Half a researcher's job is to help with the interpretation of what questions a team might need. There’s what people ask, and then the surrounding areas of that topic. A good researcher doesn’t only think about execution but also about providing value. It’s a bit meta but it’s not solely external user needs you need to discover but internal ones too. We use a planning document to outline project goals. We also conduct stakeholder interviews to find out all the context and concerns. For the research that we did to inform designing the agent experience, a lot of time was spent on speaking to multiple stakeholders and identifying them. Here are some example questions we would ask:
What worries you about the project? (Ie the “what keeps you up at night question?”
Who else should we be talking to about this project? (Helping to discover stakeholders to avoid mid-project changes)
Also critical is using these interviews to identify an early advocate for the project and work with them closely. They should be someone who is keen on research and is more likely to put in place the findings.
5. Writing it with your audience in mind
Firstly start with an executive summary. You want to summarise the essence of the project for those who are time-poor and then the details for those who want to dig in. From your stakeholder interviews, you can understand the business context also. Use the same terminology as your stakeholders. Align your findings to what they measure e.g. new users, user engagement, reduction in churn, increase in spending. One mistake I’ve learned is careful labelling your report by the temporary internal project name. It makes it harder to find later, and less likely to be referred to again by other teams. It dates the work much faster. You might want to include the feature or something more evergreen in the title itself.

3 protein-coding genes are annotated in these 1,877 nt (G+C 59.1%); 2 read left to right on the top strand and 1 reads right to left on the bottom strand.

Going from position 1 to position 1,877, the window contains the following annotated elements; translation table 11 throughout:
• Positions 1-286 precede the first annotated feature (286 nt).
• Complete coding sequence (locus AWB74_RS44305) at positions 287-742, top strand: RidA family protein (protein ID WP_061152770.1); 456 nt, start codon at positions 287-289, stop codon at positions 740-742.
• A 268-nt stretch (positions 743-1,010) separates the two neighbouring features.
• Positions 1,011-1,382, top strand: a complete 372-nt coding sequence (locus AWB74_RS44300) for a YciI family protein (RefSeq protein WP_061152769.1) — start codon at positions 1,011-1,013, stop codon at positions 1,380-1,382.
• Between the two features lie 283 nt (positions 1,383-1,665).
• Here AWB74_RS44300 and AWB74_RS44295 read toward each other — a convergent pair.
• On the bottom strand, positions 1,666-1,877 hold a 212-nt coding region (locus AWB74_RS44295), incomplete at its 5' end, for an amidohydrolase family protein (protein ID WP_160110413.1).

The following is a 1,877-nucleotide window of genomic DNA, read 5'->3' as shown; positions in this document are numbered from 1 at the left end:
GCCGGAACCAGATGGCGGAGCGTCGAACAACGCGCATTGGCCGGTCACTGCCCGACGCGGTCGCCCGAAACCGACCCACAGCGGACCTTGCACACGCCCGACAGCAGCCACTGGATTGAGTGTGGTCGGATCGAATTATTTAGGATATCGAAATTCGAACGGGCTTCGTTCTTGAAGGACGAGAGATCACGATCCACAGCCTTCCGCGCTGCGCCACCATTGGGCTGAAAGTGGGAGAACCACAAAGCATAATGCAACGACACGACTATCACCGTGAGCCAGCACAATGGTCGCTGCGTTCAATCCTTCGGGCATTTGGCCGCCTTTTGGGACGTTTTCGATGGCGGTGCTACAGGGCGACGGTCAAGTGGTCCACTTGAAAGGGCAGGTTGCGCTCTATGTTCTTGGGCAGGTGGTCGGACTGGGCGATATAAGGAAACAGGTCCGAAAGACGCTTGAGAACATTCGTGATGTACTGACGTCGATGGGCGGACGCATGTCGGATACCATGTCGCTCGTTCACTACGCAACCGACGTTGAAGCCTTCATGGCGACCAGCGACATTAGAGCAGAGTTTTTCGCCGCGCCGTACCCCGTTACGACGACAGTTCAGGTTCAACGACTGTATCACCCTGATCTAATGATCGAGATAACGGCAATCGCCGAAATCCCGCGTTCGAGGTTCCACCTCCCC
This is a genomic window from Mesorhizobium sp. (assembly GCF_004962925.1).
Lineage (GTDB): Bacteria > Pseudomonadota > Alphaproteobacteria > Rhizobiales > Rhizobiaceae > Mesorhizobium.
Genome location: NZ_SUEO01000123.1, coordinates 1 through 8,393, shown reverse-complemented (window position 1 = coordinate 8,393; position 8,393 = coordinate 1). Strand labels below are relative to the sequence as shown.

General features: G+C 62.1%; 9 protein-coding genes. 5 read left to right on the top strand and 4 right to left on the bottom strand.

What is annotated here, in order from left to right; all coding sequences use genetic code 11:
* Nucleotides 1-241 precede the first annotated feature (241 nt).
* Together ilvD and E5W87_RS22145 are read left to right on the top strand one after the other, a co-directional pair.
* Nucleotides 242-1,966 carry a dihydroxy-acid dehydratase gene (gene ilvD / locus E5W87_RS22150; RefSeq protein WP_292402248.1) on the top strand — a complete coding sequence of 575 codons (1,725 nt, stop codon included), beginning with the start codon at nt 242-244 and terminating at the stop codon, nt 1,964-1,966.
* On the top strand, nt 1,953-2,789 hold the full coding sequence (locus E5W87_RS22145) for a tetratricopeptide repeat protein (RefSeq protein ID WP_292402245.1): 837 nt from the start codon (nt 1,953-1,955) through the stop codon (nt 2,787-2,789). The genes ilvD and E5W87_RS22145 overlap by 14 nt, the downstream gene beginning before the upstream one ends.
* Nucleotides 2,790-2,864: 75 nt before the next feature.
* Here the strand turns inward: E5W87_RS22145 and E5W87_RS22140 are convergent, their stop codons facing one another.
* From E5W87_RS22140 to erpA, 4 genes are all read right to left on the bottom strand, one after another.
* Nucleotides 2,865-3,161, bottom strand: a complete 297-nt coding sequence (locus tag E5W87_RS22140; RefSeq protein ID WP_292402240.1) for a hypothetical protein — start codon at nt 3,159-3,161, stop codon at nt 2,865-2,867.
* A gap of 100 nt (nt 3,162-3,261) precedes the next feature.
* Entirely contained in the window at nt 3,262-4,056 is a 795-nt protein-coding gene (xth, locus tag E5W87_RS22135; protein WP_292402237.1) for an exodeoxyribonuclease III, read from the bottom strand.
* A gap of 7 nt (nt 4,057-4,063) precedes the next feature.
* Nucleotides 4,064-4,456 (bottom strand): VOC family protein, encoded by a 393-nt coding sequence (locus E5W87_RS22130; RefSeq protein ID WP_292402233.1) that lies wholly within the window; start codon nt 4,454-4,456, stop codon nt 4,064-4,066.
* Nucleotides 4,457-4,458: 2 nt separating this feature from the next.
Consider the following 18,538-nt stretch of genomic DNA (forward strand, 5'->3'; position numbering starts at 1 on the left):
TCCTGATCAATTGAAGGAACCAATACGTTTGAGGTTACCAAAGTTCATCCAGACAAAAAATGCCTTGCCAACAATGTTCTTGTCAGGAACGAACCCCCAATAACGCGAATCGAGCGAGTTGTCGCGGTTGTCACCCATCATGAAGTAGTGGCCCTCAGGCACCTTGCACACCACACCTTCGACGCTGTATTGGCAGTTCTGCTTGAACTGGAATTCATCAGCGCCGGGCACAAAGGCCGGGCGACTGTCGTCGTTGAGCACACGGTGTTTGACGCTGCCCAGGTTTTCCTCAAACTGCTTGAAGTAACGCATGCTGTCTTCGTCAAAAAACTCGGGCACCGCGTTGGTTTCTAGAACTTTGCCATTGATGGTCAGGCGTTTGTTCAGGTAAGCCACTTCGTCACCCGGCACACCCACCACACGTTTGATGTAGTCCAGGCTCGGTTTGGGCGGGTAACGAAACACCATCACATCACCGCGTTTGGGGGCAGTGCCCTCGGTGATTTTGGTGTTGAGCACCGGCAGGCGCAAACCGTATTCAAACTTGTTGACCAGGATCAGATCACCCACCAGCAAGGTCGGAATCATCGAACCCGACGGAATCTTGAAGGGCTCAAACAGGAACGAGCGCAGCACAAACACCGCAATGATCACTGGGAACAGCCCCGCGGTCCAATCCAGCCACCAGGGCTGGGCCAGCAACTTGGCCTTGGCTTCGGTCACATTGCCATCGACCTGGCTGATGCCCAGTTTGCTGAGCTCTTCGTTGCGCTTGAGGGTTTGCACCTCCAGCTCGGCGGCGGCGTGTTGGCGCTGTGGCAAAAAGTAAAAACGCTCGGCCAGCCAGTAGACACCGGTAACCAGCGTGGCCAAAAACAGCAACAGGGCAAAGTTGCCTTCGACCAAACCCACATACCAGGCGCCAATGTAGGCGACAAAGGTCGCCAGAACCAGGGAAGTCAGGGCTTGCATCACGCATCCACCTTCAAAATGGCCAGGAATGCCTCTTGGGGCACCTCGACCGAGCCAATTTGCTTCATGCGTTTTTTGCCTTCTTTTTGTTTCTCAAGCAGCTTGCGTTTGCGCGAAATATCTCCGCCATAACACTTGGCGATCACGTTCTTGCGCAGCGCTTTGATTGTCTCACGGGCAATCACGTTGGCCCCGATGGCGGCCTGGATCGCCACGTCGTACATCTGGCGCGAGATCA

6. Make sure that research is everywhere
If a tree falls and no one is around to hear it, has it fallen? By having research everywhere and it’s easy for teams to share ensures that it’s circulated widely. The more often and wide your work is circulated it’s easier to refer to and use. Consider different formats depending on how information is consumed. Present the work, record the presentation. Bring up your team members work if relevant in those early context meetings. Have those stakeholders interviewed earlier on to advocate that work. Later on, look at tying the research work to something that was released or improved.
7. Treat research as something to be continuously iterated upon
Follow up with them on how they used the research, what was useful, what missed the mark. This could be done as a feedback form sent to those who got sent the research outcomes. If asking for feedback, be prepared to take it on board or experiment. Update those stakeholders on what was implemented or changed so people can believe in the process.
How do you ensure your research is less theoretical and more implementable?